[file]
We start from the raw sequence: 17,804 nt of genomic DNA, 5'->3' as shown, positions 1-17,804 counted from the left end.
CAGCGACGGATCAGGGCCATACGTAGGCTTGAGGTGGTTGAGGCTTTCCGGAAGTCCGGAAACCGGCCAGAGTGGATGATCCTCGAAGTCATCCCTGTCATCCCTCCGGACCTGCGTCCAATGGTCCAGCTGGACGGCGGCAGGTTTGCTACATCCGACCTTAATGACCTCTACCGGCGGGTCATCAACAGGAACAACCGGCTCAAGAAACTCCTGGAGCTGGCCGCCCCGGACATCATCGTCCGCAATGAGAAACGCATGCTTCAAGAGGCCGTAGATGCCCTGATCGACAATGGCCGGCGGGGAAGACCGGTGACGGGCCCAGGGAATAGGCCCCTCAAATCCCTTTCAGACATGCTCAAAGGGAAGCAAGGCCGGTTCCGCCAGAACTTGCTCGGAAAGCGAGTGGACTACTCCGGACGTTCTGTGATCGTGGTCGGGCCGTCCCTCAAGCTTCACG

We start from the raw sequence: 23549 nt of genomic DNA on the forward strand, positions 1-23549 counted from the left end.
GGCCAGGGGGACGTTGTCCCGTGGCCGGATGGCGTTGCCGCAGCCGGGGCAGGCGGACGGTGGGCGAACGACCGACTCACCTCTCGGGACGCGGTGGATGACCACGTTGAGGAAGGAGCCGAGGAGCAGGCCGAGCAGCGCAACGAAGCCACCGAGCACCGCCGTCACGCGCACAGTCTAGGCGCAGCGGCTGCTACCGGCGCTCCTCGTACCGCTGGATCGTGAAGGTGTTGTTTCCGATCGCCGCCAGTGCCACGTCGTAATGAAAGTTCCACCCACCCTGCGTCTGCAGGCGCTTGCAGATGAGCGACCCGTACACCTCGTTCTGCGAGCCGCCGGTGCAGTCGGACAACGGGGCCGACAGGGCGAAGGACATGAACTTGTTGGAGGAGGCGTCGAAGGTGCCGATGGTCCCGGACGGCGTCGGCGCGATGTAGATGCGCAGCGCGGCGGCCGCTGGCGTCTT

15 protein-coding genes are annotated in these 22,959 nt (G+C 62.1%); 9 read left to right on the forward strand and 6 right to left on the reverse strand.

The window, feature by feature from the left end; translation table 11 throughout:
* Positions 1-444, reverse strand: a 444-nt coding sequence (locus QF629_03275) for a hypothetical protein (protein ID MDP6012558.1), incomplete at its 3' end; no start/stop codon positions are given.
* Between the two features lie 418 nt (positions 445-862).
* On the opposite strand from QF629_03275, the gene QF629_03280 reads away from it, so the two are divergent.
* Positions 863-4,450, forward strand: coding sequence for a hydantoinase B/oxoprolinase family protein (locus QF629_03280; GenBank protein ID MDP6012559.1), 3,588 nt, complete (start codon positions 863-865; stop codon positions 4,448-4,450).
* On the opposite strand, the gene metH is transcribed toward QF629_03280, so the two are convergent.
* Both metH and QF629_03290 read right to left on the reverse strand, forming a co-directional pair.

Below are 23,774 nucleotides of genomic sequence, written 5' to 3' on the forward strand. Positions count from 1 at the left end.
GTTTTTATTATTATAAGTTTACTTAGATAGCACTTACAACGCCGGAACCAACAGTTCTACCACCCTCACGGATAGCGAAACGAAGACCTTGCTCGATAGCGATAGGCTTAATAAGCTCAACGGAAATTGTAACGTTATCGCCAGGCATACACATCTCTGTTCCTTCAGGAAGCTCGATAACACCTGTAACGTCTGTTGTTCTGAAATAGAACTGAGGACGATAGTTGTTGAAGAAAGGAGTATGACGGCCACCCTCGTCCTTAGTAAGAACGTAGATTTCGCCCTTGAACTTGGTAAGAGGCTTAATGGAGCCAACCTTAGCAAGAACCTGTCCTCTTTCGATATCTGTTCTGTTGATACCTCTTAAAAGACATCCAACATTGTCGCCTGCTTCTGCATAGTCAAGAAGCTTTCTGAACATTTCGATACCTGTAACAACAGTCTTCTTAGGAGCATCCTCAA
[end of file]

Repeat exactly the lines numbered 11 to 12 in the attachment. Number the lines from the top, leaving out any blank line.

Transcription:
* On the opposite strand, the gene metH is transcribed toward QF629_03280, so the two are convergent.
* Both metH and QF629_03290 read right to left on the reverse strand, forming a co-directional pair.